Perennial off-the-radar brass man Clark Terry had two CDs I'm on the trail of, too (grammatical or no), his Porgy and Bess using the Miles/Gil Evans charts but with Clark on flugelhorn, and One on One's duets between Clark and 14 different pianists. Tony sang Duets too, soundly trouncing the feeble Sinatra sets, and more recently joined the current Basie "ghost" aggregation for some Christmas Jazz--while Benny recalled Art Farmer and Curtis Fuller for a near-Jazztet album, then gathered a tight new crew for his New 'Tet CD. Randy took us back to Africa with The Storyteller, and Sonny took us out on tour with his Road Songs, not to mention the harrowing live set recorded in Boston a few days after 9-11. And I'm ignoring all the reissues and special compilations and retrospective box sets each of these gentlemen merited.

Yes, it was a decade of grandeur for the great elders of Jazz...

Yet as a flailing 67-year-old who has survived (survived so far, that is; and knock wood for me, would you?) too-early prostate cancer and now the shaky onset of Parkinson's, I can only marvel at the excellent genes and general good health of so many of the music's distinguished seniors. As 2010 shudders and fades, I'm haunted by shabby, two-cents-worth "Intimations of Mortality" (no Immortality per Wordsworth seems likely), bumping up against Jazz's continuing... call it "Integrations of Improvising," the brain and the fingers staying agile, the breath available, each player's place in the scheme continually being discovered and claimed, and all present then "articulating sweet sounds together."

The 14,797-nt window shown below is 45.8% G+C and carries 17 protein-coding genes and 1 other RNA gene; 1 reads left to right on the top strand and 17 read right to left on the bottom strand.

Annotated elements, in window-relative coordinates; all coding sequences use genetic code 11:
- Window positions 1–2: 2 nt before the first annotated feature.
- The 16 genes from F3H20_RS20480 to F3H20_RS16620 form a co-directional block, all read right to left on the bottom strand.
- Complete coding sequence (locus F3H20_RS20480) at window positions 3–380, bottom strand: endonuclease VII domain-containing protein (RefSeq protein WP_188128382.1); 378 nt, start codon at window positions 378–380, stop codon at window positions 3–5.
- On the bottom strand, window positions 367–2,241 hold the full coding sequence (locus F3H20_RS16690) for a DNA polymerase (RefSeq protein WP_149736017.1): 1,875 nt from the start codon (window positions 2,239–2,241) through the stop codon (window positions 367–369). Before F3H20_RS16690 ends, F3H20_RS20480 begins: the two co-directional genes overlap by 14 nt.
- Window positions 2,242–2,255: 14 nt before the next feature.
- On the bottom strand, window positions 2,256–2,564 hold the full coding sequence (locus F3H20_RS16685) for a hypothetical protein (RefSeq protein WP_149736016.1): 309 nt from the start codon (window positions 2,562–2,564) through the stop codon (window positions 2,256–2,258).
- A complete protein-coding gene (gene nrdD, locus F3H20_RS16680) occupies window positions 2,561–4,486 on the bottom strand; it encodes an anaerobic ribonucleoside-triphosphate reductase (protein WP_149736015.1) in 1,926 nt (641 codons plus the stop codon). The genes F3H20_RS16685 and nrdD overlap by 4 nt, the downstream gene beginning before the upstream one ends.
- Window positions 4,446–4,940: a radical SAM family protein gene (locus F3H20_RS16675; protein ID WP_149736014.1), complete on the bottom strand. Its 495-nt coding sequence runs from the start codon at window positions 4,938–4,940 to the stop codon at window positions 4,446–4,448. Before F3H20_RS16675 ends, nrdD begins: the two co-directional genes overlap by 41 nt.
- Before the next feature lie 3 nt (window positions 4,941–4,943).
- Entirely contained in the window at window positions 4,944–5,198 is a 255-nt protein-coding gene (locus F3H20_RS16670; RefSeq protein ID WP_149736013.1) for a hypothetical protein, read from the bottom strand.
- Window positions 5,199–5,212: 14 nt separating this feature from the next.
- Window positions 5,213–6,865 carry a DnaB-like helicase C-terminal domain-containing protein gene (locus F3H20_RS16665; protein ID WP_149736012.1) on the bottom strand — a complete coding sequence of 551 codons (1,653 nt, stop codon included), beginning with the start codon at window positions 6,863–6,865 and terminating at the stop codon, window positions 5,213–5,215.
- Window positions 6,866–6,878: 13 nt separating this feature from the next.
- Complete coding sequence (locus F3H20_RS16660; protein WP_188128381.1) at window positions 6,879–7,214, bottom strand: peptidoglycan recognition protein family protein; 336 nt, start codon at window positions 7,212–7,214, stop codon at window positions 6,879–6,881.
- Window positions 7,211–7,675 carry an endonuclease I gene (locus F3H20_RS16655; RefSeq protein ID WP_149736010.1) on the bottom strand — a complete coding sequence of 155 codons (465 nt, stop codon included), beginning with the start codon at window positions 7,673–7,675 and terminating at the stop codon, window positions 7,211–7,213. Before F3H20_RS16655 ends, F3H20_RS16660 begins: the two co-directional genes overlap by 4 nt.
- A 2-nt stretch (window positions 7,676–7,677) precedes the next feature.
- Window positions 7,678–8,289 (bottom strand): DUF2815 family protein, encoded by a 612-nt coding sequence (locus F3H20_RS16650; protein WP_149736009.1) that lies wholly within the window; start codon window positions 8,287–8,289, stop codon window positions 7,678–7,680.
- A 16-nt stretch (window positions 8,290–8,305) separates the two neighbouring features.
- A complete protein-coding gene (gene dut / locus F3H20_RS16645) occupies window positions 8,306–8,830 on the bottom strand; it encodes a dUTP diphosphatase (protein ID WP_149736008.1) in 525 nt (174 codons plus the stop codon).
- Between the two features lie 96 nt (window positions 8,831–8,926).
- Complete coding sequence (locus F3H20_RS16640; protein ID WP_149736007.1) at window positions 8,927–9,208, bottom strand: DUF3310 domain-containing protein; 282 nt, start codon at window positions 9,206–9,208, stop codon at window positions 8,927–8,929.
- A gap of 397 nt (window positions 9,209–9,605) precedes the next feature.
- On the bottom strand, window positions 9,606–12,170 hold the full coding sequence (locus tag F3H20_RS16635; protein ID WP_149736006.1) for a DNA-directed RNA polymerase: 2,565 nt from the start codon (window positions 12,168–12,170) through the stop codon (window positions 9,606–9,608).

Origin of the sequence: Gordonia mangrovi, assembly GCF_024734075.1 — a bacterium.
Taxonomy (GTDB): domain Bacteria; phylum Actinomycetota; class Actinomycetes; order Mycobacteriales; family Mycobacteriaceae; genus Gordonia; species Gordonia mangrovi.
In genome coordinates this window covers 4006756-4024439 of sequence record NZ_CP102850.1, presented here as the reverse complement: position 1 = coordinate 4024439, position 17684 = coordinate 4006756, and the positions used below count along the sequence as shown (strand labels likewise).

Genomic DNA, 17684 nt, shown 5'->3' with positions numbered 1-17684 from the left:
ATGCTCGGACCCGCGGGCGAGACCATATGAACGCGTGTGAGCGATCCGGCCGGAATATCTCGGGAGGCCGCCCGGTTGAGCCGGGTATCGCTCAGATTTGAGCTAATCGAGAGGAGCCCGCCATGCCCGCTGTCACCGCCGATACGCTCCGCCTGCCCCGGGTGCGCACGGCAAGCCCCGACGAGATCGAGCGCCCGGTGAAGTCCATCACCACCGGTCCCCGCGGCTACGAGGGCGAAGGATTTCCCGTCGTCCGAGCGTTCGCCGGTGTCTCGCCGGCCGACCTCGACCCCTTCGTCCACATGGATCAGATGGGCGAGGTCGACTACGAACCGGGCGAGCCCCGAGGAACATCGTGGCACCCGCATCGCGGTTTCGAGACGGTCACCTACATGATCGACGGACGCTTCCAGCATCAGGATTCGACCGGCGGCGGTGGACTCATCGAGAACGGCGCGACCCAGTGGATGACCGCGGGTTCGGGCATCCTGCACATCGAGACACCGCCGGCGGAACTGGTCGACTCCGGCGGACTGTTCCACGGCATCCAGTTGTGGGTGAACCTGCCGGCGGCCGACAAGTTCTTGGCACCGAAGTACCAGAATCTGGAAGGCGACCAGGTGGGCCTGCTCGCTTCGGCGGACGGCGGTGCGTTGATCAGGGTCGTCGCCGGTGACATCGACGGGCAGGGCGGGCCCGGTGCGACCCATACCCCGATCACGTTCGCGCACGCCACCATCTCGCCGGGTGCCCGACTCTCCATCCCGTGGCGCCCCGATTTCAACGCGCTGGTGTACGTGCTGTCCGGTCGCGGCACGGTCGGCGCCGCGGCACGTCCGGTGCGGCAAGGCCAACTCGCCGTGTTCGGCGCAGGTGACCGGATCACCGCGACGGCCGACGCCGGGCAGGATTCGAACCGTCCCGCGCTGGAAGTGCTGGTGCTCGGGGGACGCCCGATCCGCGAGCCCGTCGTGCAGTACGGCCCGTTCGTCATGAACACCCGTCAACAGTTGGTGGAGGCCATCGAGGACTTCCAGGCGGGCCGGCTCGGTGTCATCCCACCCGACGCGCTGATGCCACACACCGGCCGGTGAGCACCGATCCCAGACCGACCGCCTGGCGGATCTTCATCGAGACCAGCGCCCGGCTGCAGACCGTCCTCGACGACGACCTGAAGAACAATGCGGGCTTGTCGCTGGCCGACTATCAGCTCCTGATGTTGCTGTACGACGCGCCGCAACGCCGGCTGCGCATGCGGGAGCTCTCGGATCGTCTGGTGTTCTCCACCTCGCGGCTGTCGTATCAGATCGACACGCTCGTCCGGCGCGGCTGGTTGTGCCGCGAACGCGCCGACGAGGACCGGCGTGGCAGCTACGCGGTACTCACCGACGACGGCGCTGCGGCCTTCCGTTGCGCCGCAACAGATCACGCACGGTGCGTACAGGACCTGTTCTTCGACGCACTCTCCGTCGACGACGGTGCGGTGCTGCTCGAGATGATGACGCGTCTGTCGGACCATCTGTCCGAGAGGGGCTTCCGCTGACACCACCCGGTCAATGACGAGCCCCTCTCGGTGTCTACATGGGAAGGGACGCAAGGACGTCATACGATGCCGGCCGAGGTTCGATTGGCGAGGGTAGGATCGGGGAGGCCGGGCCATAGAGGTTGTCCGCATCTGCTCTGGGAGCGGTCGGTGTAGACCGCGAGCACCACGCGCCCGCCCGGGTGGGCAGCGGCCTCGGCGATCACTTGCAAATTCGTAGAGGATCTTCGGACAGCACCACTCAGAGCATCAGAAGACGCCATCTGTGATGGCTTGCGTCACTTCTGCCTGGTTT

Yeats got it wrong, you see: Our best retain all conviction, full of passionate intensity right to the end. All unknowing perhaps, these aged Jazzmen have held to their roles and played their parts:

A tattered coat upon a stick, unless
Soul clap its hands and sing, and louder sing
For every tatter in its mortal dress.

No musician, I pray that I too may be--dying young or old--another such foolish, passionate man.


Alan Kurtz said...

Ed, thanks for a lovely post. It's refreshing to read this at a time of year when fake jollity abounds. Santa's Ho-Ho-Ho seems strained, given 9.8% unemployment, our armed forces warring in a distant land, and the Party of No, Hell No poised to take over Congress. Thankfully the elders you name inspire us to remain upright on the declining slope of age, to welcome each new day as a gift no matter how unattractively it may be wrapped, and to keep on truckin'.

I'm not religious, but I'm impressed by the way this Bible phrase equates perseverance with longevity:

"Fight the good fight of faith, lay hold on eternal life, whereunto thou art also called, and hast professed a good profession before many witnesses."

I Witnesses, no doubt. Merry Christmas, Ed.

I Witness said...

Alan Kurtz is one of the most stringent and astringent writers on the web, which makes his comment doubly amazing and valued by me. He has a new book available via Amazon, titled Stereotypes in Black Music: The African-American Crossover Compromise--a most rigorous examination of race records old and new, racial stereotypes black and white, and race-baiting by any and all. Read it for the good of your soul and the betterment of our staggered, staggering society.